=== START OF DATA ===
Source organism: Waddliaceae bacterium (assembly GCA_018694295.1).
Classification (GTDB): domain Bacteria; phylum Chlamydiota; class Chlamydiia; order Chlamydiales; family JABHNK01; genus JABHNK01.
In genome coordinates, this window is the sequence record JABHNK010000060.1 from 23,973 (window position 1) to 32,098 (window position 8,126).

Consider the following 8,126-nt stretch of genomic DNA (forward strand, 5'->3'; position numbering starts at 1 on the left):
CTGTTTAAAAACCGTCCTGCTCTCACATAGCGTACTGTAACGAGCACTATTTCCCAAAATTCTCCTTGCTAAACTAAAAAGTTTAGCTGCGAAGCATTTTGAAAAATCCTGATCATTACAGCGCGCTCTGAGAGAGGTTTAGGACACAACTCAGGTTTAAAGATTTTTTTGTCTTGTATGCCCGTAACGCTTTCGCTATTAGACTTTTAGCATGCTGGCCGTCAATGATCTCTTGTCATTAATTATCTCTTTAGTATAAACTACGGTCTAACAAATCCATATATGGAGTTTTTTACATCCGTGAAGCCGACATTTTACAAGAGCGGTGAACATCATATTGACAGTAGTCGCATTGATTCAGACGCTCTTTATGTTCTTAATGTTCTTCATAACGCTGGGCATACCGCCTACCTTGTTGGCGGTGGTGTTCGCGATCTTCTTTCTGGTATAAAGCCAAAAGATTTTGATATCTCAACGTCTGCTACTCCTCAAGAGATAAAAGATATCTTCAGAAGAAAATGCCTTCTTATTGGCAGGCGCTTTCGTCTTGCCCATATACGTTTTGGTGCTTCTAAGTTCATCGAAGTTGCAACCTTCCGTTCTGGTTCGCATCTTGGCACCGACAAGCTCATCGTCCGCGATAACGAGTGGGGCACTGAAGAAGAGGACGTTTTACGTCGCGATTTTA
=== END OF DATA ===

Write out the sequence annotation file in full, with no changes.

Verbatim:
Source organism: Waddliaceae bacterium (assembly GCA_018694295.1).
Classification (GTDB): domain Bacteria; phylum Chlamydiota; class Chlamydiia; order Chlamydiales; family JABHNK01; genus JABHNK01.
In genome coordinates, this window is the sequence record JABHNK010000060.1 from 23,973 (window position 1) to 32,098 (window position 8,126).

Consider the following 8,126-nt stretch of genomic DNA (forward strand, 5'->3'; position numbering starts at 1 on the left):
CTGTTTAAAAACCGTCCTGCTCTCACATAGCGTACTGTAACGAGCACTATTTCCCAAAATTCTCCTTGCTAAACTAAAAAGTTTAGCTGCGAAGCATTTTGAAAAATCCTGATCATTACAGCGCGCTCTGAGAGAGGTTTAGGACACAACTCAGGTTTAAAGATTTTTTTGTCTTGTATGCCCGTAACGCTTTCGCTATTAGACTTTTAGCATGCTGGCCGTCAATGATCTCTTGTCATTAATTATCTCTTTAGTATAAACTACGGTCTAACAAATCCATATATGGAGTTTTTTACATCCGTGAAGCCGACATTTTACAAGAGCGGTGAACATCATATTGACAGTAGTCGCATTGATTCAGACGCTCTTTATGTTCTTAATGTTCTTCATAACGCTGGGCATACCGCCTACCTTGTTGGCGGTGGTGTTCGCGATCTTCTTTCTGGTATAAAGCCAAAAGATTTTGATATCTCAACGTCTGCTACTCCTCAAGAGATAAAAGATATCTTCAGAAGAAAATGCCTTCTTATTGGCAGGCGCTTTCGTCTTGCCCATATACGTTTTGGTGCTTCTAAGTTCATCGAAGTTGCAACCTTCCGTTCTGGTTCGCATCTTGGCACCGACAAGCTCATCGTCCGCGATAACGAGTGGGGCACTGAAGAAGAGGACGTTTTACGTCGCGATTTTA